Look out! A low-powered solution to keep robots from crashing

A smart neural chip brings power- and-cost-effective radar to drones and robots for the first time.

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One of the big regulatory hurdles to the commercial adoption of drones -- the kind that fly as well as the kind that roll down sidewalks and may one day deliver you a pizza -- is collision safety. A small handful of safety incidents could have major consequences for adoption, and many regulatory bodies are loath to take chance on automated equipment designed to operate in public spaces without much precedent.

Sensor redundancy certainly helps the case commercial for autonomous mobile robots and flying delivery drones, and radar is a fantastic sensor for collision avoidance when used in concert with other sensing modalities. But radar is problematic in that it adds payload weight and increases power requirements, upsetting the careful balancing act engineers must perform, particularly when developing flying robots.

A Belgian research and innovation hub focusing on nanotechnology has developed solution that may open the floodgates for radar-based collision avoidance in UAV, ground drones, and robots of various stripes. Imec, headquartered in Leuven, has built what it claims is the world's first spiking neural network-based chip for radar signal processing.  

"Today, we present the world's first chip that processes radar signals using a recurrent spiking neural network," says Ilja Ocket, program manager of neuromorphic sensing at imec. "SNNs operate very similarly to biological neural networks, in which neurons fire electrical pulses sparsely over time, and only when the sensory input changes. As such, energy consumption can significantly be reduced. What's more, the spiking neurons on our chip can be connected recurrently – turning the SNN into a dynamic system that learns and remembers temporal patterns. The technology we are introducing today is a major leap forward in the development of truly self-learning systems."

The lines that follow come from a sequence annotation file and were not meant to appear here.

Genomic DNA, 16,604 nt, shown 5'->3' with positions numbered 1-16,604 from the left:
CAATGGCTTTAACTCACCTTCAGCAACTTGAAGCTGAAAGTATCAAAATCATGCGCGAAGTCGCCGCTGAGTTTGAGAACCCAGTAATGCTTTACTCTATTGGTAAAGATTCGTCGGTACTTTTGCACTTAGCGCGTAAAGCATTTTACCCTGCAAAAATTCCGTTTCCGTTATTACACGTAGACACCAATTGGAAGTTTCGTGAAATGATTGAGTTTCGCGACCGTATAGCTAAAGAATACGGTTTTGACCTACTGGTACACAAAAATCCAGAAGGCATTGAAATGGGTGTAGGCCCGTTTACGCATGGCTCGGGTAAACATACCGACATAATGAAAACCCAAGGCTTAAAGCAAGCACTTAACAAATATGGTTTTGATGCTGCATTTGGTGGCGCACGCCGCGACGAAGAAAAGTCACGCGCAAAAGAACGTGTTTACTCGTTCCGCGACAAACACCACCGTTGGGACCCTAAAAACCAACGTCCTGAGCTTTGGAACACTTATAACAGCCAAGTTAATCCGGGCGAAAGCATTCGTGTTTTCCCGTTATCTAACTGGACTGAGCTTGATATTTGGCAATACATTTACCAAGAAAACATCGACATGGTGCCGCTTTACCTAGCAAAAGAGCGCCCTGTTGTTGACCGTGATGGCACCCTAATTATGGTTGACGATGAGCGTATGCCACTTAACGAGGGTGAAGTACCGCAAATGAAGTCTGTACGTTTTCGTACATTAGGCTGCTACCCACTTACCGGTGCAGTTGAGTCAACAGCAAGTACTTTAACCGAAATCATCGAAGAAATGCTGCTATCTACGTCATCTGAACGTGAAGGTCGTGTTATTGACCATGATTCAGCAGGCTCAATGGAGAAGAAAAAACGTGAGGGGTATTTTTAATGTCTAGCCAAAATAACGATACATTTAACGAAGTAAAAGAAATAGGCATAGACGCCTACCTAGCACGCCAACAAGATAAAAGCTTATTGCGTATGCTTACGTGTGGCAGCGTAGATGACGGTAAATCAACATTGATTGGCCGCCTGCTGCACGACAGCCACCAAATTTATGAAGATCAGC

Interestingly, the chip was initially designed to support electrocardiogram (ECG) and speech processing in power-constrained devices. But its generic architecture turned out to be easy to reconfigure to process a variety of other sensory inputs like sonar, radar, and lidar data. The use case of drones seemed to naturally suggest itself from there. The drone industry, after all, is built on a foundation of power-constrained devices. Further, those devices need to react quickly to changes in their environment in order and, crucially, avoid obstacles.

"Hence, a flagship use-case for our new chip includes the creation of a low-latency, low-power anti-collision system for drones. Doing its processing close to the radar sensor, our chip should enable the radar sensing system to distinguish much more quickly – and accurately – between approaching objects. In turn, this will allow drones to nearly instantaneously react to potentially dangerous situations," says Ilja Ocket. "One scenario we are currently exploring features autonomous drones that depend on their on-board camera and radar sensor systems for in-warehouse navigation, keeping a safe distance from walls and shelves while performing complex tasks. This technology could be used in plenty of other use-cases as well – from robotics scenarios to the deployment of automatic guided vehicles (AGVs) and even health monitoring."

It's a great example of the technology and sensor convergence that's driving much of the automation revolution. It could also be an important step as companies and organizations the world over make their cases to regulatory agencies to open access to skies and public roads for commercial drones.